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Mission Hill Episode Guide - Episodes 9 - 13

[ Episodes 1 - 4 ]  [ Episodes 5 - 8 ] [ Episodes 9 - 13] 
[ The Lost Episodes  - Episodes 14 - 18]

9.  "THEORY OF THE LEISURE ASS" (Or, "Unemployment Part Two")
Written by Aaron Ehasz

It's the eighth week of Andy's unemployment, but it's mostly due to his complete lack of commitment to finding a job.  Purposely degenerating into a dirty, lazy, rude slob, he's perfectly content until his tooth just falls out.  Jim loans him his dental insurance card, which Andy had no idea he had, but finds he cannot pass off as Jim.

Andy then asks Jim about his dental insurance and finds out Jim has a job at an advertising agency.  There, he works only whenever he wants to, everybody respects him and he has a ton of benefits.  Both encouraged by Jim's success and angry that he is a slacker that is now behind everybody else, Andy applies for a job at Jim's office.  Andy fails to get the job until Jim uses his incredible influence to have his boss fire both the person they hired instead of Andy, and the person who rejected Andy.

With his new job, Andy then uses his new premium dental insurance to replace his missing tooth.

My review

This episode is a bit different from the other episodes, which have usually featured multiple subplots.  As well, this episode changes the status quo, since Andy now has a steady job.  There were some good pokes at corporations, the process of getting a job, and the demise of the slacker generation.  However there were few really memorable moments, and it seemed to be much more grounded than previous episodes.  While it was suitable for the nature of the plot it made an episode that was interesting for it's storyline, but ultimately drew little more than a few smiles for the relatively sporadic jokes (albeit some clever ones) and its happy ending. 

31/2 out of 5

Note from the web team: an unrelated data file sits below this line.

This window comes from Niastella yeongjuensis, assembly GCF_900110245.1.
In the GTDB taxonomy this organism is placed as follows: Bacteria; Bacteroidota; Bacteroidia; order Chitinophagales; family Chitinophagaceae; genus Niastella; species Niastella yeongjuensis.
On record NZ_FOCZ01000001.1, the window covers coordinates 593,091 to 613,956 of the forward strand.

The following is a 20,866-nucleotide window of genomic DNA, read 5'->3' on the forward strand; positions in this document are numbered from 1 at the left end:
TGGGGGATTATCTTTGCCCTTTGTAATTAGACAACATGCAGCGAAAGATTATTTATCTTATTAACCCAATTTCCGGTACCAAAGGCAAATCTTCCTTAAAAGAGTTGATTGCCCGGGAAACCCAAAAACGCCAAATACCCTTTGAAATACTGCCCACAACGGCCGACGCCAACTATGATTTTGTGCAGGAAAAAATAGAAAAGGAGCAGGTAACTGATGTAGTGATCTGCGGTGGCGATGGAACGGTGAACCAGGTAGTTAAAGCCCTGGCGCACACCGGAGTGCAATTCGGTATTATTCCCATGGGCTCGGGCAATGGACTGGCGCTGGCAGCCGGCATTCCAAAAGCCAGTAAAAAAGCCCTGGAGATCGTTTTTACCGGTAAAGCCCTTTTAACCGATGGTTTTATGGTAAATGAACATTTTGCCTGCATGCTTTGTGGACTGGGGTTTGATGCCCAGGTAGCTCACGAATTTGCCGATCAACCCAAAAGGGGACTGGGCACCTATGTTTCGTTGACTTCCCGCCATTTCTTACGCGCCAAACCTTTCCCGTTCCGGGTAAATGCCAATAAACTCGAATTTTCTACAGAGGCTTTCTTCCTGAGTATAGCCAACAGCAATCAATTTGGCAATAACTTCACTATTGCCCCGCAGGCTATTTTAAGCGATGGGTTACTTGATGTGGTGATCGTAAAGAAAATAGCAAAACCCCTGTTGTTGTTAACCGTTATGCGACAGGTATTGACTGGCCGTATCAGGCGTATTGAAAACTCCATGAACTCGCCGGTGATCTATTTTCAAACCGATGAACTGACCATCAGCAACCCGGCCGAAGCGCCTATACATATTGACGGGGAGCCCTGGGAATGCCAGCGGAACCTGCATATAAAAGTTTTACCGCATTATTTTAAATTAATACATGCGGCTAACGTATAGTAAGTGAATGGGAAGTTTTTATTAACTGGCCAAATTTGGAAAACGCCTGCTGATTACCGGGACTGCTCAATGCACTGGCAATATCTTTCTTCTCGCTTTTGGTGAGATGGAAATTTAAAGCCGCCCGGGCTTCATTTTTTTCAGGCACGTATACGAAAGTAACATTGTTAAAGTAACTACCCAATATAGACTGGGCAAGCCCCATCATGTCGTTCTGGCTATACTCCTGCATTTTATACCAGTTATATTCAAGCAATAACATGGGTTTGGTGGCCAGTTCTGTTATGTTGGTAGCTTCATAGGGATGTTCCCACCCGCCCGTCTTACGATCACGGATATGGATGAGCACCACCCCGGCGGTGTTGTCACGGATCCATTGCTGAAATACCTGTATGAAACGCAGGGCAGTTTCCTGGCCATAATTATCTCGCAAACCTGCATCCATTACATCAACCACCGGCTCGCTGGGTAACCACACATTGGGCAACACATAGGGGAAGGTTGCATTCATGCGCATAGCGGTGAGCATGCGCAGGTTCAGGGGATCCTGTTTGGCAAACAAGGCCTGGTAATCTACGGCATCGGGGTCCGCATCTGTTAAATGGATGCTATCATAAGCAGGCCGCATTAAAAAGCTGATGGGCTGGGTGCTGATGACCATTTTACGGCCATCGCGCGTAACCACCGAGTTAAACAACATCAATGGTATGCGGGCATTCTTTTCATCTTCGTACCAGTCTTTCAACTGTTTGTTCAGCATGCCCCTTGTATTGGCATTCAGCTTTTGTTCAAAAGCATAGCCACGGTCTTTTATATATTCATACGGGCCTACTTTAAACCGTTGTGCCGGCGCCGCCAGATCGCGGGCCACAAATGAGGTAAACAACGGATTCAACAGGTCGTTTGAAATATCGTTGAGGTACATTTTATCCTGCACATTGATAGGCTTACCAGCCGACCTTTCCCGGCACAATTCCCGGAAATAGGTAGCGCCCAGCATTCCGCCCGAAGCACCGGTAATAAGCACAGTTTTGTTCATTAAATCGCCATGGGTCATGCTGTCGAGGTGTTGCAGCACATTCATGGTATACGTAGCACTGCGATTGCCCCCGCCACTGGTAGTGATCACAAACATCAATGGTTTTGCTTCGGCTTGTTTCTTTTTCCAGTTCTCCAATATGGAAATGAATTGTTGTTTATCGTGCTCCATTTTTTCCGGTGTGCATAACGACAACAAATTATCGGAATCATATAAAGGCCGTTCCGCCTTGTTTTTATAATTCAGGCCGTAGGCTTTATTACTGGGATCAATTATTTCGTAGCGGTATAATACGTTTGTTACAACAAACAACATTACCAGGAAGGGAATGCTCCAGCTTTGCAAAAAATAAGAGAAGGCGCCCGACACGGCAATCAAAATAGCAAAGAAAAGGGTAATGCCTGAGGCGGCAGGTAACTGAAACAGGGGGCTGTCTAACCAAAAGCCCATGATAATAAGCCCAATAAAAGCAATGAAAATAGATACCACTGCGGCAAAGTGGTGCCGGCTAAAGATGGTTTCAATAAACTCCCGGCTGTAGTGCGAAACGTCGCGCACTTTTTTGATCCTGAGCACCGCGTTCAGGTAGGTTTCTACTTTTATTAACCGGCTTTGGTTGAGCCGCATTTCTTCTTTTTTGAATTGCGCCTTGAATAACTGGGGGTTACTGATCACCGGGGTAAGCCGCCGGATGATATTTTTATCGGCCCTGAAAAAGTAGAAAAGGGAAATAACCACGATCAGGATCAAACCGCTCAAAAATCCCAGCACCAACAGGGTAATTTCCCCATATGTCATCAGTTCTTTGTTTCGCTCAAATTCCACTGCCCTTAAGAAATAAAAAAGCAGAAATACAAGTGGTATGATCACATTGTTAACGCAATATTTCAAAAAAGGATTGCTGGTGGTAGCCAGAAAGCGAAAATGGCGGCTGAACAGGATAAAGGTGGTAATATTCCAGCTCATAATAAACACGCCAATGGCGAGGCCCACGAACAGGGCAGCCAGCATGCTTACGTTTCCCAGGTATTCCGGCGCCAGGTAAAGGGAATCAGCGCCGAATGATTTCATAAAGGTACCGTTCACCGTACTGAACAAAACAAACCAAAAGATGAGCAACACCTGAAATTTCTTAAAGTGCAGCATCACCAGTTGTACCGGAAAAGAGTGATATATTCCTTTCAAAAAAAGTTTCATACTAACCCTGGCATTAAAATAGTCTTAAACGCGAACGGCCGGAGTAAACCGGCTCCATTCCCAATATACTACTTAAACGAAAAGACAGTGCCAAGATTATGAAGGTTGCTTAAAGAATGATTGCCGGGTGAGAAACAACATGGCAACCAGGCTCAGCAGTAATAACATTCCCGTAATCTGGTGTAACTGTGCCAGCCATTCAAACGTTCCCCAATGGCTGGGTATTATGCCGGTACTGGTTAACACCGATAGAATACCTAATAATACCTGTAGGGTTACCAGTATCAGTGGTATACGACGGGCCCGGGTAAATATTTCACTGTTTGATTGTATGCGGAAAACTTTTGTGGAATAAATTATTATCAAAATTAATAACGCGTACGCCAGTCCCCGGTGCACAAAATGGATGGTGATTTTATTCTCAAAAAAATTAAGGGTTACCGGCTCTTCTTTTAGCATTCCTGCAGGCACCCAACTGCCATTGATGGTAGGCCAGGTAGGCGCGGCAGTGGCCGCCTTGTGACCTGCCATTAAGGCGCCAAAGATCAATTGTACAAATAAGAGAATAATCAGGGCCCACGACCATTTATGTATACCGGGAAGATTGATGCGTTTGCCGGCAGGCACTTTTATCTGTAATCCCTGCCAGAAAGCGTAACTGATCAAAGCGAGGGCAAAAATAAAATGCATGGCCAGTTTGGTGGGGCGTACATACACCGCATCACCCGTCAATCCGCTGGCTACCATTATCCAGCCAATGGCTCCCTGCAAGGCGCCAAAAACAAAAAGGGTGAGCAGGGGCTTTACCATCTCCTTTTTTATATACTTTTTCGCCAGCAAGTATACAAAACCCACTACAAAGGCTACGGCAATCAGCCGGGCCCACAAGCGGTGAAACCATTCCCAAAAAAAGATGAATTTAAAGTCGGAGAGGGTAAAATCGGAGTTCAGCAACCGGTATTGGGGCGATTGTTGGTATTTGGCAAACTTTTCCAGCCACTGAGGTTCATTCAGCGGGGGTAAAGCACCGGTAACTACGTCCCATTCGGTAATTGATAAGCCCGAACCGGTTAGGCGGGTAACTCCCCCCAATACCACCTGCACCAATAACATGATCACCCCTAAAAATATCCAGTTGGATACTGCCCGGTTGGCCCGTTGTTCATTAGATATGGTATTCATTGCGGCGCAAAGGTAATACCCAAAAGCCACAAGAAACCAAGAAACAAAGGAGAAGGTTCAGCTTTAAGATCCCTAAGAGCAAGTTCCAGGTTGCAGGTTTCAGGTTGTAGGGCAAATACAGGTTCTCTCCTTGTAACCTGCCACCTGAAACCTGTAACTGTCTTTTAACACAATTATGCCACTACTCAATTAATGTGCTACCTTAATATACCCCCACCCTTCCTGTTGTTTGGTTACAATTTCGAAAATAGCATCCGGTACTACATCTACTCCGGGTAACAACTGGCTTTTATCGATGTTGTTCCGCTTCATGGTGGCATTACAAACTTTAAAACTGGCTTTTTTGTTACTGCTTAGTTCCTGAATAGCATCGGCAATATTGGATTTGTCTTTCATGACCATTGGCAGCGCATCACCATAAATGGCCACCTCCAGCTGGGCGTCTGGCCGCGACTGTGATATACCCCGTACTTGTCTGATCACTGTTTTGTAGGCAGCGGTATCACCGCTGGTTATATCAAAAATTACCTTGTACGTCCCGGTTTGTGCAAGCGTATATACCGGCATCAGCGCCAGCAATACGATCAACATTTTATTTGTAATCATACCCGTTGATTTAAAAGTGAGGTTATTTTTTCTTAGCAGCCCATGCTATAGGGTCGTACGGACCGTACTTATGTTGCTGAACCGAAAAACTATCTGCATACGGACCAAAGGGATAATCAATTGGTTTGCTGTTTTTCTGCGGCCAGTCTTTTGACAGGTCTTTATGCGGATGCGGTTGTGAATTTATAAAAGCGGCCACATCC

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10.  "HOT FOR WEIRDIE" (Or, "Kevin Finds Love")
Written by Dan McGrath

Kevin and WeirdieAfter discovering that a girl at his school, Eunice Eulmeyer, is the daughter of a famous scientist, Kevin decides to go out with her in an attempt to meet her father and acquire a letter of recommendation from him.  Meanwhile, Andy, Jim, Posey and their neighbours open a fake nightclub after a new nightclub opens up and refuses to let them due to them being 'uncool' in the eyes of the club's owner.  To take revenge, Andy and his friends won't let anybody in at all, except for a few fake patrons played by his neighbours.

Kevin succeeds in meeting his girlfriend's parents, and convinces her father to write him a letter of recommendation.  However, as he's about to give it to Kevin he tells him how happy he is that his daughter has found a man, and how he can die happily.  And he does.

Getting tired of running a fake nightclub, Andy and his friends fake a fire, causing all the people who waited hopelessly to be let in to mourn the loss of the club.

Following the funeral, Kevin tries to find the letter but Eunice catches him going through her father's files.  They both explain to how neither of them were really interested in each other.  Eunice only did it because her father wanted her to meet boys.  Deciding that Kevin earned the letter, Eunice sneaks Kevin onto the military base where her father's papers are kept.  Impressed by her cunning, Kevin falls for her.  But Eunice does not return the feelings.

My review

One of the best episodes of the series, this one shows off many facets of Kevin's personality.  He's shy, but is quite ruthless when it comes to getting into a good college.  At the same time he's got high morals, feeling remorse when his plan backfires and how he was simply using people to his advantage.  And Jennifer Jason Leigh was terrific as Eunice, making her sound weird, crazy and smart at the beginning, but shifts well to sneaky, terse, and smart at the end.  You almost feel sorry for Kevin when Eunice fails to reciprocate his feelings. 

The nightclub scenario was a pretty good parody of the 'Studio 54'-like nightclub scene (which was even acknowledged by Posey calling their fake club, '...the studio 54 of smelly closets.')  It was quite funny how the club was mourned despite the fact that nobody ever entered it.  Perhaps it's a commentary on some people's tendency to come to quick judgments on things even if they have not experienced them.